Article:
From The Ottawa Citizen
Italians outraged by classroom crucifix ban
Court rules icons in schools may disturb non-Christians
Italy reacted furiously Tuesday to a European Court of Human Rights ruling that crucifixes should not be displayed in schools, with the government condemning the “pagan” move and calling it an attack on the nation’s history and culture.
The ruling by the court in Strasbourg, which Italy said it would appeal, said crucifixes on school walls — a common sight that is part of every Italian’s life — could disturb children who were not Christians.
Italy has been in the throes of national debate on how to deal with a growing population of immigrants, mostly Muslims, and the court sentence is likely to become another battle cry for the centre-right government’s policy to restrict newcomers.
“This is an abhorrent ruling,” said Rocco Buttiglione, a former culture minister who helped write papal encyclicals. “It must be rejected with firmness. Italy has its culture, its traditions and its history. Those who come among us must understand and accept this culture and this history.”
A Vatican spokesman said it was sad the crucifix could be considered a symbol of division and said religion offered a vital contribution to the moral formation of people.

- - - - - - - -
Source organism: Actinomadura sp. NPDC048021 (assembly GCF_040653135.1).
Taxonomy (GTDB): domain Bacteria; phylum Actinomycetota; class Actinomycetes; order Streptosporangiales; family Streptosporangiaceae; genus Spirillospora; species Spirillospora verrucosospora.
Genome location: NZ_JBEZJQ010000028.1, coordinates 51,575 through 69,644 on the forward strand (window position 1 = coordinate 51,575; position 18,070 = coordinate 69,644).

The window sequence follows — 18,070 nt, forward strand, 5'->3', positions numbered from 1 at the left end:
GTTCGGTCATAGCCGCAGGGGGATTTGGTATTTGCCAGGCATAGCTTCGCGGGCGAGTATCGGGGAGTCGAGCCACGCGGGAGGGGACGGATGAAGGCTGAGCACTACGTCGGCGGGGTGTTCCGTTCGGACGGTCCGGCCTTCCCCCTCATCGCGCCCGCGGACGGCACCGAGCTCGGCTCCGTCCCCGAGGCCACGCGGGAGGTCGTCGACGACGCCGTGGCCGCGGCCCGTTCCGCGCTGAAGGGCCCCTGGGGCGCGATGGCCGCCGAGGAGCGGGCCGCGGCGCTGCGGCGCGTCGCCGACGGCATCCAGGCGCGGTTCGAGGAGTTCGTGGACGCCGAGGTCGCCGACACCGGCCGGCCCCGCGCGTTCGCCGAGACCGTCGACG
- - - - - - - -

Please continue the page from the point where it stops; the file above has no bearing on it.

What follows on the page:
Vatican spokesman Father Federico Lombardi added that it was “wrong and myopic” to try to exclude a symbol of charity from education.
Members of Prime Minister Silvio Berlusconi’s government bristled, weighing in with words such as “shameful,” “offensive,” “absurd,” “unacceptable,” and “pagan.”
Foreign Minister Franco Frattini said the court had dealt a “mortal blow to a Europe of values and rights,” adding that it was a bad precedent for other countries.
The case was brought by an Italian national, Soile Lautsi, who complained that her children had to attend a public school in northern Italy that had crucifixes in every room.
Education Minister Mariastella Gelmini said crucifixes on the walls of tens of thousands of classrooms “do not mean adherence to Catholicism,” but are a symbol of Italy’s heritage. “If we erase symbols we erase part of ourselves,” she said.